New Pentium II PCs crank on benchmarks
- By Joshua Dean
- May 31, 1998
TESTING BY Andreas Uiterwijk
Not even a year ago, government power users were eyeing Intel Corp.'s just-released 266 MHz Pentium II processor. Now, they have Intel's newest processor and chipset— the 400 MHz Pentium II processor and the 440BX chipset— to consider.
To find out how much faster the latest PCs are, the FCW Test Center evaluated seven 400 MHz Pentium II PCs featuring the new BX chipset. The systems were part of a larger comparison of 266 MHz, 333 MHz and 400 MHz Pentium II PCs described in this month's Government Best Buys supplement.
Agencies can find 400 MHz Pentium II systems on the General Services Administration schedule
and agency contracts for about $2,800. The systems we tested had 64M of RAM, Microsoft Corp.'s Windows 95 operating system and 17-inch monitors.
Overall, these systems sizzle. The average score on our SYSmark/32 benchmark, which measures how systems perform running word processing and other popular desktop applications, was 357— 45 percent faster than last year's hot 266 MHz Pentium II PCs.
The best performer of the bunch, Micron Electronics Inc.'s Millennia 400, was also the least expensive model, with a price of only $2,540. The Millennia 400 scored 393 on SYSmark/32 while running Windows 95. Under Windows NT, its benchmark performance jumped to 443— the fastest score we've seen and almost 13 percent faster than the Windows 95 test.
The 400 MHz Pentium II systems run so much faster because the chipsets feature an internal bus speed of 100 MHz, rather than 66 MHz used in older Pentium II processors. The bus speed determines how fast the processor can talk to the PC's video card, RAM and other components.
In addition to higher performance, Intel's new 440BX chipset draws less power. This means PCs based on the BX chipset are closer than any other Pentium II PCs to the government's Energy Star goals.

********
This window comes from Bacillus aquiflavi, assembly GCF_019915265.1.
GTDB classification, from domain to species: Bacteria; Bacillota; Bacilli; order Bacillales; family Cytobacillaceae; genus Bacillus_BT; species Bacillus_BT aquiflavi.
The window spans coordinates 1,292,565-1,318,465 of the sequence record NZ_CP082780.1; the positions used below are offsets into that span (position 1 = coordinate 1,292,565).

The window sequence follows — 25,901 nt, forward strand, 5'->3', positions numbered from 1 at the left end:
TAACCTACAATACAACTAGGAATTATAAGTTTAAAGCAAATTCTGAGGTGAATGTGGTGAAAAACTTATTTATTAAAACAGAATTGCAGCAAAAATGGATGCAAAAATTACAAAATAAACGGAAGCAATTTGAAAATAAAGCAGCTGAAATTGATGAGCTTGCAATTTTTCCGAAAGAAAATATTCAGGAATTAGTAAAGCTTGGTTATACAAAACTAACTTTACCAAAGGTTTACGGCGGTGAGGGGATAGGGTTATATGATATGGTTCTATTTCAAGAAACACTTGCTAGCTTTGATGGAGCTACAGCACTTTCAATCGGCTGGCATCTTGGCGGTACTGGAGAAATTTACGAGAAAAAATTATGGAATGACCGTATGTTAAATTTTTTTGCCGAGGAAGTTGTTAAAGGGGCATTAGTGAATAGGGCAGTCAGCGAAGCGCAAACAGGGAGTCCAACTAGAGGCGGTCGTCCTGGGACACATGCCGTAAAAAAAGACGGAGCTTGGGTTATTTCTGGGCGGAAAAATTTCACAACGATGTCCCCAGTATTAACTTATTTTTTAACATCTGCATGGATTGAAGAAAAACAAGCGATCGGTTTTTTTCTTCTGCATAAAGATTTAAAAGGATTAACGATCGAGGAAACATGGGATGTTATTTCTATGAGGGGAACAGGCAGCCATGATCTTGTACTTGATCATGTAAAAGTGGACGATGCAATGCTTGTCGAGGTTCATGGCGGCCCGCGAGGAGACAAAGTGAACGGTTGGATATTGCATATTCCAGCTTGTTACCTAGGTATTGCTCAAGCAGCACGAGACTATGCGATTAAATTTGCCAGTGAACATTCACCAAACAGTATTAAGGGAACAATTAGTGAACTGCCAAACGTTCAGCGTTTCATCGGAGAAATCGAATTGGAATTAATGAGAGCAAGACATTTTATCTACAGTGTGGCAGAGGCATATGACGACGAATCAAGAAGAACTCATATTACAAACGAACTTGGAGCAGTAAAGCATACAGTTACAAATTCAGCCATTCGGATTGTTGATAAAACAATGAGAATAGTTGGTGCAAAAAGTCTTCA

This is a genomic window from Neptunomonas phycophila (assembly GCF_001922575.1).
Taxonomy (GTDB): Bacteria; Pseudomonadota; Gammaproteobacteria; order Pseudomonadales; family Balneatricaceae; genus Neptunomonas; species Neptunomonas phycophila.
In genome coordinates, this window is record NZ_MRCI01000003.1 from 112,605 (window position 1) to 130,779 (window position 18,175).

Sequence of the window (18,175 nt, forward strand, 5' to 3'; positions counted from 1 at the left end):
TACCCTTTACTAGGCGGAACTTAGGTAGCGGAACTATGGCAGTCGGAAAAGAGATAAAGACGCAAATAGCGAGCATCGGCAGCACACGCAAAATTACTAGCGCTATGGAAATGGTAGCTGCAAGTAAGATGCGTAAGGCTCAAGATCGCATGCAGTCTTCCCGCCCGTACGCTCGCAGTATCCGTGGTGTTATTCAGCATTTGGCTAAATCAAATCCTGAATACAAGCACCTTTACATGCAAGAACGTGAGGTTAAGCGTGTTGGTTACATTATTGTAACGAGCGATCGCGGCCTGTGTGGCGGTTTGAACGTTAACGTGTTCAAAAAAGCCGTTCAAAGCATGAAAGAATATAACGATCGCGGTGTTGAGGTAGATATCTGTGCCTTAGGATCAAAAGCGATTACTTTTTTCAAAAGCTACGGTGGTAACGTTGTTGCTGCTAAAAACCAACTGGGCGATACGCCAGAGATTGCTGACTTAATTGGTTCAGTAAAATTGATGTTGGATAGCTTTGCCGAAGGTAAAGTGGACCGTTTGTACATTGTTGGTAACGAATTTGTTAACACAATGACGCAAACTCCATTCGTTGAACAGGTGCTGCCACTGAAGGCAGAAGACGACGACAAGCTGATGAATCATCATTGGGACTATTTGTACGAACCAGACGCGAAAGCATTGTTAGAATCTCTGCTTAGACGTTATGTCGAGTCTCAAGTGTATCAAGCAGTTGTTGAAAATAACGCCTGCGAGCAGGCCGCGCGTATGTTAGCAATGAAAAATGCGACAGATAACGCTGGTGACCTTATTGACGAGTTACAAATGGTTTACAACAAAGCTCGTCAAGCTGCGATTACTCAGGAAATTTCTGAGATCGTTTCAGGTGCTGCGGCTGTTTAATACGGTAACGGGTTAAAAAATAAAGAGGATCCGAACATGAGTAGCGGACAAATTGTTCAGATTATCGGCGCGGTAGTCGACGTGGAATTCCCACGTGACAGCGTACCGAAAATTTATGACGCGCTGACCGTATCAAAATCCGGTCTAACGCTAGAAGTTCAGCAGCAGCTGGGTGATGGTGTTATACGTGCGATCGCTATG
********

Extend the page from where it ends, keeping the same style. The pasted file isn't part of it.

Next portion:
Do you need a 400 MHz Pentium II PC? The extra speed will certainly come in handy for users doing engineering, computer-aided design or any other high-end graphics application.
The Micron Millennia 400 is the price/performance leader, but all of the tested models are described briefly here. Pricing is from the GSA schedule.
Compaq Computer Corp.'s Deskpro EP Series 400
Compaq's Deskpro EP Series 400 is one of the best-designed machines we've seen. And with a SYSmark/32 score of 375, it is also among the fastest Windows 95 machines we tested.
The Deskpro's construction is superior. Two large thumbscrews facilitate cover removal, and the inside of the case is clean and roomy. The internal components just slide and lock into place. Users can easily reconfigure the position of the external drives to make the case either a desktop or a tower.
This Deskpro came with an 8G hard drive. It uses a RIVA 128 Accelerated Graphics Port (AGP) video card, a local-area network adapter and a 56 kilobits/sec modem.
The system is also fully manageable using tools compliant with the industry standard Desktop Management Interface. It offers intrusion detection, which alerts a systems administrator to an unauthorized access, and Wake on LAN, which allows that administrator to boot up and control the PC remotely.
This system is a very good choice for any government agency. The Compaq Deskpro EP Series 400 is available for $2,841 from Compaq. Call (800) 652-6672.
Dell Computer Corp.'s OptiPlex GXI
Dell's newest OptiPlex turned in a SYSmark/32 score of 322.